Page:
Geothermal And VRF Provide Best Of Two Worlds
Ground-source heat pumps and variable-refrigerant flow zoning work together to save a lot of energy for an Ohio institution.
At Miami University's Elliott and Stoddard Halls in Oxford, Ohio, the combined energy efficiency of variable-refrigerant-flow (VRF) systems and ground-source heat pumps (GSHP) is clearly displayed. The solutions also made it possible to preserve the two ancient residence halls' original architectural integrity.
Elliott Hall, a three-story structure with 35 rooms, was constructed in 1825 as a men's residence hall for a cost of $7,000. Elliott, originally known as Old North, was built in the Federal style and based on Connecticut Hall at Yale University in New Haven, Connecticut. Nine years later, Miami constructed Stoddard (Old South), a second residence hall that was an exact replica of Elliott.
Over the succeeding years, the residence halls were refurbished, but more recently, Miami University ordered its physical facilities department to create a long-term utility master plan in order to expand its campus and reduce energy expenditures. Miami makes geothermal heating and cooling a focal point of its sustainability plans due to the generally stable temperatures (about 55 F) subsurface. By 2025, the university will no longer burn coal on its grounds.
Doug Hammerle, PE, Miami’s director of energy systems, said:
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Geothermal is very advantageous for our climate in Ohio, where heating and cooling loads are closely matched over the year. This helps balance the well-field temperature and maximize the efficiency of the system.- Doug Hammerle
The two oldest buildings on campus had their efficiency increased as part of Miami's utility master plan. The renovation of Elliott's and Stoddard's HVAC systems served as a striking example of Hammerle's company's dedication to sustainability. Hammerle turned to Brian Isaacs, director of corporate sales at Habegger Corp., Cincinnati, to discover the finest technology to supplement the geothermal system.
When Isaacs learned about Miami's sustainability initiatives and the special cooling and heating requirements for the university's two older buildings, he instantly thought of VRF zoning systems from Mitsubishi Electric, Suwanee, Georgia.
Isaacs arranged for a demonstration at a neighboring Mitsubishi Electric training facility with Hammerle and two regional engineering businesses. The senior partner of Heapy Engineering in Dayton, Ohio, Alec R. Carnes, PE, CEM, LEED AP BD+C, was a member of this group.
Hammerle was impressed, but the heat-recovery water-source units' capacity to simultaneously chill and heat was what truly won him over. On the 880-acre campus, he added, a central steam plant heats 90% of the buildings, and two central chiller facilities cool more than 50 large structures.
A current limitation with our two-pipe fan-coil system is they can do either heating or cooling but not both at the same time. This causes comfort control issues during mild weather. The Mitsubishi product solves this problem by being able to do both cooling and heating, irrespective of the temperature outside.- Doug Hammerle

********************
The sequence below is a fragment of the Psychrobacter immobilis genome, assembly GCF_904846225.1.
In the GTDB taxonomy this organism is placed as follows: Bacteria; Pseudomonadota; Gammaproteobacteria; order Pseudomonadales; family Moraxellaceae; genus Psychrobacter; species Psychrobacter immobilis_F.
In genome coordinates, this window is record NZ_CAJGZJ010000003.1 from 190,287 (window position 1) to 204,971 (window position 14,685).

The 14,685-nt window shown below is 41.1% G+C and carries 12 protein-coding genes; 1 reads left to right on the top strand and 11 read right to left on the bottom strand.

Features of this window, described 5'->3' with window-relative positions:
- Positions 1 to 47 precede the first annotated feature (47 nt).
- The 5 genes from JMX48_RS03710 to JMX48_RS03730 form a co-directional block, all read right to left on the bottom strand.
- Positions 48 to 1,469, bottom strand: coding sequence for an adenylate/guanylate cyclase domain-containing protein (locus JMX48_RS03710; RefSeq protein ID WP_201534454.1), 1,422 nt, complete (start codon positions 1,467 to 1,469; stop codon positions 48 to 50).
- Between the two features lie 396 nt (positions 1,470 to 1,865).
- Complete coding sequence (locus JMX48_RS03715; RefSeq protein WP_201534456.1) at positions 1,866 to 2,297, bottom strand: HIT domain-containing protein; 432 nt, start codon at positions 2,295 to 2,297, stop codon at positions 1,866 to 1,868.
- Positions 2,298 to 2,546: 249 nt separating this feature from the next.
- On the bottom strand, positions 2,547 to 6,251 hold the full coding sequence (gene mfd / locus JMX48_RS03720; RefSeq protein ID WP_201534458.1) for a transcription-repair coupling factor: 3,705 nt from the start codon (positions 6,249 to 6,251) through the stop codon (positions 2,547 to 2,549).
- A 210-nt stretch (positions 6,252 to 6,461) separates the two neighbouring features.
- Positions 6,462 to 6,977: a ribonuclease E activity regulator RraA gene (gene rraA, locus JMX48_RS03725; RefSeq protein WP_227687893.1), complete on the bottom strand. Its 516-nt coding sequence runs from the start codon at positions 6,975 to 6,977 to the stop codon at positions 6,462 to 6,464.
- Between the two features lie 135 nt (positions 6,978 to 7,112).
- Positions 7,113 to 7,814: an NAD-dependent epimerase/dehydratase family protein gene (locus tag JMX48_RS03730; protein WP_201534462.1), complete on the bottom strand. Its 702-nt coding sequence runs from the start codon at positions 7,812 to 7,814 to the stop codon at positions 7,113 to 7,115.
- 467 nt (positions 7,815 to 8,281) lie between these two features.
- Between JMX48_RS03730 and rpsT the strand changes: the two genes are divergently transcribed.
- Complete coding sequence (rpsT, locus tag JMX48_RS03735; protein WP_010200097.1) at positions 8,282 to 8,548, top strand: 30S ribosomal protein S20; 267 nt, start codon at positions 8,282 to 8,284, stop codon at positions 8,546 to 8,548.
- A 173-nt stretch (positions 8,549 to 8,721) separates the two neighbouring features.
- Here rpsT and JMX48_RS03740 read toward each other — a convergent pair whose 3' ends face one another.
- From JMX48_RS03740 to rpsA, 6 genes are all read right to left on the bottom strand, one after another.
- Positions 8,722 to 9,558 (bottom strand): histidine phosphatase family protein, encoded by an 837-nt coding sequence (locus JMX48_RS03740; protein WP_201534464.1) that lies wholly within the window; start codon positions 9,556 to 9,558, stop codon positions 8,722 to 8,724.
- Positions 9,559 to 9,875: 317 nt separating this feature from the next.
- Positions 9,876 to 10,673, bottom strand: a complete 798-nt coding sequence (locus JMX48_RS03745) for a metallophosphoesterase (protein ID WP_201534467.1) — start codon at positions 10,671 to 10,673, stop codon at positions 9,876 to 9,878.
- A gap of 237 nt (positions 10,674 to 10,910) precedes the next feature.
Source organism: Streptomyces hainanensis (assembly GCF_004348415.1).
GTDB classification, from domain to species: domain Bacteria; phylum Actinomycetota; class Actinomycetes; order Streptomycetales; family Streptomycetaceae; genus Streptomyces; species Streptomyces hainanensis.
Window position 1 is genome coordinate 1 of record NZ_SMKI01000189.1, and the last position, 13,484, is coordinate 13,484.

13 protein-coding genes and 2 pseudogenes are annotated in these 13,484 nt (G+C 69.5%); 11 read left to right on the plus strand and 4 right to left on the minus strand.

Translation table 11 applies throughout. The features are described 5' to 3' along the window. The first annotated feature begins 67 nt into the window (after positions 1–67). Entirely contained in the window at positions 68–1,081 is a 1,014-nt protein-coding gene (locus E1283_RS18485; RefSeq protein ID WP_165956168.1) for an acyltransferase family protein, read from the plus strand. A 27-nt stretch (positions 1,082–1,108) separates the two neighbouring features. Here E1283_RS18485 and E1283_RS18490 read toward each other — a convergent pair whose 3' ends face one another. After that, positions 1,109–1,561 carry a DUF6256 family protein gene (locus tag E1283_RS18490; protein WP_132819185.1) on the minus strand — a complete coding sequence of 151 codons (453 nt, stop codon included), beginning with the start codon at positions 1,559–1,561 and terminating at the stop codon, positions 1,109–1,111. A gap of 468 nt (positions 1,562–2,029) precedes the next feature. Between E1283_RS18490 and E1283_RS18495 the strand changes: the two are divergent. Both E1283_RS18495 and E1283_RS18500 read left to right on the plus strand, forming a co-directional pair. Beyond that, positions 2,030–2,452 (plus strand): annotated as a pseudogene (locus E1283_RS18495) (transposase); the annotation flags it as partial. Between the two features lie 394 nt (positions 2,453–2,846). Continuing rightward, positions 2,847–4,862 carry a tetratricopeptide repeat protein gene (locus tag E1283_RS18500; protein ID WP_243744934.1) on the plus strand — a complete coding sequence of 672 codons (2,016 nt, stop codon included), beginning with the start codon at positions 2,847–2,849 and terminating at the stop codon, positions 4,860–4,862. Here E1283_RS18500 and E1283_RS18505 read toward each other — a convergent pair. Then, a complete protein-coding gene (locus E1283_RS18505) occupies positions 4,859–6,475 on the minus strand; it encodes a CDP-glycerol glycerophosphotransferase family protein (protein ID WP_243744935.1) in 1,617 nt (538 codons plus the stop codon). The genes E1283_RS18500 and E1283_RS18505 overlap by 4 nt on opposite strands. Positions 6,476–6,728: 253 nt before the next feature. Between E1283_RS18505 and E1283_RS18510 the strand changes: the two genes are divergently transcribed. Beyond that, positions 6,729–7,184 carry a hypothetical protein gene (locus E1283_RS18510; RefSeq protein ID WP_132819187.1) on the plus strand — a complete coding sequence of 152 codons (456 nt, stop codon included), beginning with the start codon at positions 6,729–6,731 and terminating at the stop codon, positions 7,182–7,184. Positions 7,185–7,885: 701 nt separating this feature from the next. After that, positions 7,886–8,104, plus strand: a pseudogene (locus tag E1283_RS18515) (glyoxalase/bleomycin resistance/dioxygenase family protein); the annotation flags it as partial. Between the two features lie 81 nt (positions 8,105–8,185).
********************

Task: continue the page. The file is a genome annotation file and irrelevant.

Hammerle was particularly curious about the possibility of energy savings, particularly on the heating side. "A fossil fuel heating facility cannot achieve a COP [coefficient of performance] of 1, but geothermal and water-source heat pumps can achieve a COP of 10."
Hammerle requested a thorough energy modeling investigation from Heapy Engineering in order to confirm this. According to Heapy's model, a building's annual energy consumption is 43 kBTU/hour/square foot.
Hammerle should approve the Mitsubishi Electric VRF zoning system for Elliott and Stoddard halls, according to Carnes' recommendation. “This unique VRF, two-pipe option will enable Miami to maintain the historical and architectural integrity of these two legacy structures,” Carnes said.
The sidewalks enclosing the halls were covered with seventeen 600-foot-deep geothermal wells. 150 years ago, there were no modern footings, therefore there was no room for heat pumps in the hand-dug basements. Each building's attic has a mechanical area with convenient access for the three heat pumps and centralized controller.
The indoor units for each room are housed in special cabinets that were created to preserve the historic integrity. Hammerle said:
Geothermal heating and cooling replaced the coal-fired steam heat in Elliott and Stoddard halls, which were metered as a single unit. For the fiscal year 2010–2011, the buildings used 740,000 kBTU/hr of energy annually.
This amount decreased to 346,000 kBTU/hr after the geothermal installation, which represents a 61% reduction in energy usage compared to 2010. On campus, the oldest structures are currently the most energy-efficient.
“This new system has already saved us a ton of money and enables me to have many more satisfied customers,” Hammerle said. “I can say with certainty that VRF is my system of choice for all new outlying buildings on campus not tied into the central plant.”
“Renovation of any historic building is a complex undertaking requiring a balance between the original architecture and modern building systems,” Carnes said. “This was accomplished thanks to the installation flexibility of the VRF City Multi system. [It] allowed us to preserve this historic architecture and control energy efficiency, two goals important to Miami University.”